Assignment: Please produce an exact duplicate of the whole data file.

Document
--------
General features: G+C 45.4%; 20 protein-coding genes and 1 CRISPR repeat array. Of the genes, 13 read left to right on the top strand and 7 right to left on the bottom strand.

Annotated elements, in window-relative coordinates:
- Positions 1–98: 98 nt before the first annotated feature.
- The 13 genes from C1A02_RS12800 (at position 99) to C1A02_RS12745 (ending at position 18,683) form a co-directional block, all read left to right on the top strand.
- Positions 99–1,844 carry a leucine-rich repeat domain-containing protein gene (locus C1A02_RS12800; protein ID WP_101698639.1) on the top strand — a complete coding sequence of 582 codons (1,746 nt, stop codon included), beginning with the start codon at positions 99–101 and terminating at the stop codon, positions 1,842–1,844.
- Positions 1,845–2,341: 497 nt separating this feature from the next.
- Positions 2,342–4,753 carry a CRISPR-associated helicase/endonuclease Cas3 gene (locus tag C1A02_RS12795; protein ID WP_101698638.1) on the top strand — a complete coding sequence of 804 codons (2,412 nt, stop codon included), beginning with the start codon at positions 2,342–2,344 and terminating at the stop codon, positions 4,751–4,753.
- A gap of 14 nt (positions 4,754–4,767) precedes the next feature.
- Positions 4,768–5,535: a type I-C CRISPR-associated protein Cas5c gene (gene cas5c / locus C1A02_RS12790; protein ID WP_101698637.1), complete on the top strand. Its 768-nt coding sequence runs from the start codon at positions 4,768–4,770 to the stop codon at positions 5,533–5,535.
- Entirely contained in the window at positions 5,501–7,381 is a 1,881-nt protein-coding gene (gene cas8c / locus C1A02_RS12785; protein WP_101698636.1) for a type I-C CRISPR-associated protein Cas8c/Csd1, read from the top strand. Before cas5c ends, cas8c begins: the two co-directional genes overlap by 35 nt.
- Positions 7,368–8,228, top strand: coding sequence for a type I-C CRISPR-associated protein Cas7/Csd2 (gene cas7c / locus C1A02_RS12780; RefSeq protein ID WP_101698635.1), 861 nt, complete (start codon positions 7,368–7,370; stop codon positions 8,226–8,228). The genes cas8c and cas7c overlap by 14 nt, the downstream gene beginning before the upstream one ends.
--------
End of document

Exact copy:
General features: G+C 45.4%; 20 protein-coding genes and 1 CRISPR repeat array. Of the genes, 13 read left to right on the top strand and 7 right to left on the bottom strand.

Annotated elements, in window-relative coordinates:
- Positions 1–98: 98 nt before the first annotated feature.
- The 13 genes from C1A02_RS12800 (at position 99) to C1A02_RS12745 (ending at position 18,683) form a co-directional block, all read left to right on the top strand.
- Positions 99–1,844 carry a leucine-rich repeat domain-containing protein gene (locus C1A02_RS12800; protein ID WP_101698639.1) on the top strand — a complete coding sequence of 582 codons (1,746 nt, stop codon included), beginning with the start codon at positions 99–101 and terminating at the stop codon, positions 1,842–1,844.
- Positions 1,845–2,341: 497 nt separating this feature from the next.
- Positions 2,342–4,753 carry a CRISPR-associated helicase/endonuclease Cas3 gene (locus tag C1A02_RS12795; protein ID WP_101698638.1) on the top strand — a complete coding sequence of 804 codons (2,412 nt, stop codon included), beginning with the start codon at positions 2,342–2,344 and terminating at the stop codon, positions 4,751–4,753.
- A gap of 14 nt (positions 4,754–4,767) precedes the next feature.
- Positions 4,768–5,535: a type I-C CRISPR-associated protein Cas5c gene (gene cas5c / locus C1A02_RS12790; protein ID WP_101698637.1), complete on the top strand. Its 768-nt coding sequence runs from the start codon at positions 4,768–4,770 to the stop codon at positions 5,533–5,535.
- Entirely contained in the window at positions 5,501–7,381 is a 1,881-nt protein-coding gene (gene cas8c / locus C1A02_RS12785; protein WP_101698636.1) for a type I-C CRISPR-associated protein Cas8c/Csd1, read from the top strand. Before cas5c ends, cas8c begins: the two co-directional genes overlap by 35 nt.
- Positions 7,368–8,228, top strand: coding sequence for a type I-C CRISPR-associated protein Cas7/Csd2 (gene cas7c / locus C1A02_RS12780; RefSeq protein ID WP_101698635.1), 861 nt, complete (start codon positions 7,368–7,370; stop codon positions 8,226–8,228). The genes cas8c and cas7c overlap by 14 nt, the downstream gene beginning before the upstream one ends.